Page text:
Taoiseach’s priority must be to set date for abortion referendum

‘No women should be denied services in Ireland,’ Seanad told

Ivana Bacik said the referendum on the repeal of the eighth amendment on abortion needed to be held by the end of February or early March next year. Photograph: Nick Bradshaw

Ivana Bacik said the referendum on the repeal of the eighth amendment on abortion needed to be held by the end of February or early March next year. Photograph: Nick Bradshaw

 

The first priority of the new Taoiseach must be to set a date for a referendum on the repeal of the eighth amendment on abortion, the Seanad has heard.

Labour Seanad leader Ivana Bacik said the referendum needed to be held by the end of February or early March next year.

Once a date had been set, the members of the newly established Oireachtas committee on the issue could then discuss what followed and “what replaces the amendment in terms of legislative provision for abortion”.

Ms Bacik said the clear need for the referendum had been laid out particularly in the wake of the “appalling case” of the young girl “denied a termination of pregnancy and who was sectioned in circumstances where she and her mother understood they were being offered a termination of pregnancy”.

Ms Bacik told the Seanad “that appalling case alone would be enough to warrant the holding of an urgent referendum on repeal”.

She said “successive generations of Irish women, my own included, have been failed over decades. It is time we stood up and said that no more children be detained and no more women be denied the compassionate services they require here in Ireland.”

Exporting women

Referring to figures released on Tuesday which showed that last year 3,265 Irish women travelled to the UK for abortions, Ms Bacik said, “This has to stop. We have to stop exporting these most harrowing and tragic cases, we have to stop exporting thousands of our women and we have to repeal the eighth amendment.”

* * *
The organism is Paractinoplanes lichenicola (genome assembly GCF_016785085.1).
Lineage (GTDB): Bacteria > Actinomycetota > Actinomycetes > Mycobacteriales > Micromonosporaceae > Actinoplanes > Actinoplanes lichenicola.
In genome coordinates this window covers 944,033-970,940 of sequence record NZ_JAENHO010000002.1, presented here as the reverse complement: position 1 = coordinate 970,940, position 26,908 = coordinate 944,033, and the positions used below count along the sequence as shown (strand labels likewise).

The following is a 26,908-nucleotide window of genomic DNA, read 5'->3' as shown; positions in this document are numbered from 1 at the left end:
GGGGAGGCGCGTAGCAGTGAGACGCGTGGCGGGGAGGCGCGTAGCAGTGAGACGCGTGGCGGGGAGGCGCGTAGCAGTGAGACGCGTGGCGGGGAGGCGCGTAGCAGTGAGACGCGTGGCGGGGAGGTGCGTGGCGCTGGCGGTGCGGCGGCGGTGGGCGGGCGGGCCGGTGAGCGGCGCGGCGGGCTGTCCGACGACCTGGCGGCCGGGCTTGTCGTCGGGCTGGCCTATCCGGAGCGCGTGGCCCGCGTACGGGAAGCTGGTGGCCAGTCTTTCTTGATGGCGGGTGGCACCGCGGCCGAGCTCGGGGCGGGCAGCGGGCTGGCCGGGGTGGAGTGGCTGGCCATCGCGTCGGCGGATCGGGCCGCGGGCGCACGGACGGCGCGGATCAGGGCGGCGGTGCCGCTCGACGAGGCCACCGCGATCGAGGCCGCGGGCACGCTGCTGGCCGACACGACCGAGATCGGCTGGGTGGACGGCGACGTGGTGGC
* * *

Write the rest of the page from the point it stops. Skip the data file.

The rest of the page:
Independent Senator Lynn Ruane also referred to the “horrifying case” of the young teenage girl who was sectioned and detained in a psychiatric unit under the Mental Health Act for requesting an abortion last year.

Ms Ruane said the girl and her mother thought they were going to Dublin for an abortion when she was sectioned instead. “This is nothing short of institutional coercion of a vulnerable young woman.”

The Trinity College Senator said the teenager lost her freedom and her right to bodily integrity. “This shows what a complete failure the Protection of Life during Pregnancy Act 2013 has been in respecting the human rights of women in this country.”

She said the girl qualified for a termination under this legislation and was denied one.

“It is truly extraordinary, given recent media reports, that we should be so naive as to think people will ultimately do the right thing in such circumstances.”

Ms Ruane quoted comments by then minister for health James Reilly who said during debate on the Protection of Life During Pregnancy Bill that “the very notion that one could section a woman who is expressing suicidal ideation but is not depressed to keep her confined for the duration of her pregnancy would be utter anathema and would not be tolerated or countenanced”.

Investigation

Dr Reilly, now a Fine Gael Senator, told the Seanad he stood over his remarks. He said he had made it clear he wanted an investigation into the circumstances “that led to a citizen of this country heading to Dublin in the belief that she was going for a procedure only to find herself incarcerated”.

He added: “That is utterly unacceptable and I want the truth of what precisely happened exposed. Laws and protocols are in place to prevent that from happening.”

Fianna Fáil Seanad leader Catherine Ardagh said it was a “frightening thought for any woman who is pregnant and will experience any kind of difficulty during her pregnancy.

“It is meant to be a joyous time, but her life is at risk, not by her own hands but by those of the State. It is incredible. One would not have read about this in a newspaper in Ireland in the 1950s, but one can today.”

Ms Ardagh added her voice to calls for an independent inquiry into the case. “It is clear that the legislation is flawed and that women deserve a lot better.”